This fall is catch up on all of my favorite contemporary authors season and the first on the chopping block was Michael Chabon's The Yiddish Policemen's Union. I've been a fan of his since Mysteries of Pittsburgh, but I haven't read his YA novel, Summerland or the Sherlock Holmes story The Final Solution. In The Yiddish Policemen's Union, Chabon imagines a world that had post-World War II Jews settling in a chunk of Alaska lent to them by the U.S. government. Chabon uses the contemporary setting of Sitka, Alaska for a hard-boiled murder mystery complete with tough guy detectives in fedoras and plenty of Chandleresque diction.
I love the alternate world Chabon created here. Sitka has a history complete with neighborhoods and architecture and cultish religious sects. The hard-boiled language plucked my nerves a bit in the beginning, like he was trying too hard to fashion this realistic noir world in an alternate history. He mentions hot water tanks that are bound together by straps of steel "like comrades in a doomed adventure," and our hero, Meyer Landsman, "tears around Sitka like a man with his pant leg caught on a rocket" when working on a case. Either the noir-like metaphors were toned down as the novel wore on, or I just got used to them. Of course, Chabon knows his stuff, so many of the similes hit home like a dart piercing the smoke of an English pub and stiffening at the center of the board.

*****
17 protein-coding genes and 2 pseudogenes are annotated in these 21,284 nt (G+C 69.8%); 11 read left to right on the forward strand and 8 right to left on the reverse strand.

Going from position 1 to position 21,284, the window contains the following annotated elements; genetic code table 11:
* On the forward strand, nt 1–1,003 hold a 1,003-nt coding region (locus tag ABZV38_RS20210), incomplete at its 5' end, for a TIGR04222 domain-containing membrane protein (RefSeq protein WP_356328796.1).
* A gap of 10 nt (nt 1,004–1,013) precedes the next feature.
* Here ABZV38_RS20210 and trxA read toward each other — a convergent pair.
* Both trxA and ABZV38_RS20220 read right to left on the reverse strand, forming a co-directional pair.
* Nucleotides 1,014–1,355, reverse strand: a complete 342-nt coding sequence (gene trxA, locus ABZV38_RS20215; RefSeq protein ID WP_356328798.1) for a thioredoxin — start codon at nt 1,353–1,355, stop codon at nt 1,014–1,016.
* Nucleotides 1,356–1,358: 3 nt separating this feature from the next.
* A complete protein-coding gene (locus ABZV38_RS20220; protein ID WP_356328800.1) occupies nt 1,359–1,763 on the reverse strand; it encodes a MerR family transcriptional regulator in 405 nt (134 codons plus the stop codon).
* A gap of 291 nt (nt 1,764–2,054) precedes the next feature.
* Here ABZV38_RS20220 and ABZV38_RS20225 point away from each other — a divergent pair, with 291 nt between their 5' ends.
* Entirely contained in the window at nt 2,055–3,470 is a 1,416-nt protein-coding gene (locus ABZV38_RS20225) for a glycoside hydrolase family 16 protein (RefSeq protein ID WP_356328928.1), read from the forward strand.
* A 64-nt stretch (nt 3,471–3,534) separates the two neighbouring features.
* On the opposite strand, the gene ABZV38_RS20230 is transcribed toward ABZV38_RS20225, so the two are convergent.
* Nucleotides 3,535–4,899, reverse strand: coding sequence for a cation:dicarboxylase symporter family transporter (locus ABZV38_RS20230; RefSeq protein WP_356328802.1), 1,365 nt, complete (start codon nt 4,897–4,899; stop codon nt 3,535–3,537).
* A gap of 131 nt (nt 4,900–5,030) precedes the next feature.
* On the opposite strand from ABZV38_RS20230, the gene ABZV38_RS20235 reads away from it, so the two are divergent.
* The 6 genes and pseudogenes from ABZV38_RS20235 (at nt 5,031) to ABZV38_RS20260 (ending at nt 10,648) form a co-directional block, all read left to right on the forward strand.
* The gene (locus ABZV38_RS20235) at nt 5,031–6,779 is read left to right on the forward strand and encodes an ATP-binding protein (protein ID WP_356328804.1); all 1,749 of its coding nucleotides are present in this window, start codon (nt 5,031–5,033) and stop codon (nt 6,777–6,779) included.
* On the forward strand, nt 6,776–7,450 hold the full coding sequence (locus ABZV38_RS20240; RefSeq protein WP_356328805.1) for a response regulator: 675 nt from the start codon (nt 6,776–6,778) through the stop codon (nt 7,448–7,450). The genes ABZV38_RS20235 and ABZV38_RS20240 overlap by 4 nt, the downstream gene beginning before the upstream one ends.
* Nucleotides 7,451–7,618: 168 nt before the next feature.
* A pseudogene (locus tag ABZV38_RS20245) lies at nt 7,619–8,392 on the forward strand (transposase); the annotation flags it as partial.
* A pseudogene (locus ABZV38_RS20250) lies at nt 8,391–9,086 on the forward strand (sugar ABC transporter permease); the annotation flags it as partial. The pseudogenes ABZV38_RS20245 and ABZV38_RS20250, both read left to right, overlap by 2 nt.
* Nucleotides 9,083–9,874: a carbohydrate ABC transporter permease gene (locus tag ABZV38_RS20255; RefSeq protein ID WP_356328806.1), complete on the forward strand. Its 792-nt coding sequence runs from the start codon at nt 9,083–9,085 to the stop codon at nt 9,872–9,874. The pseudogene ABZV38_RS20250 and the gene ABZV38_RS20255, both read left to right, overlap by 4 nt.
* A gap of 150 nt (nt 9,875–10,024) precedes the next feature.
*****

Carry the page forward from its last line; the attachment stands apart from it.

It comes down to the fact that Chabon weaves a good story, as usual. The artifice of the setting and the tough guy language are part of the fabric that make the whole suit real.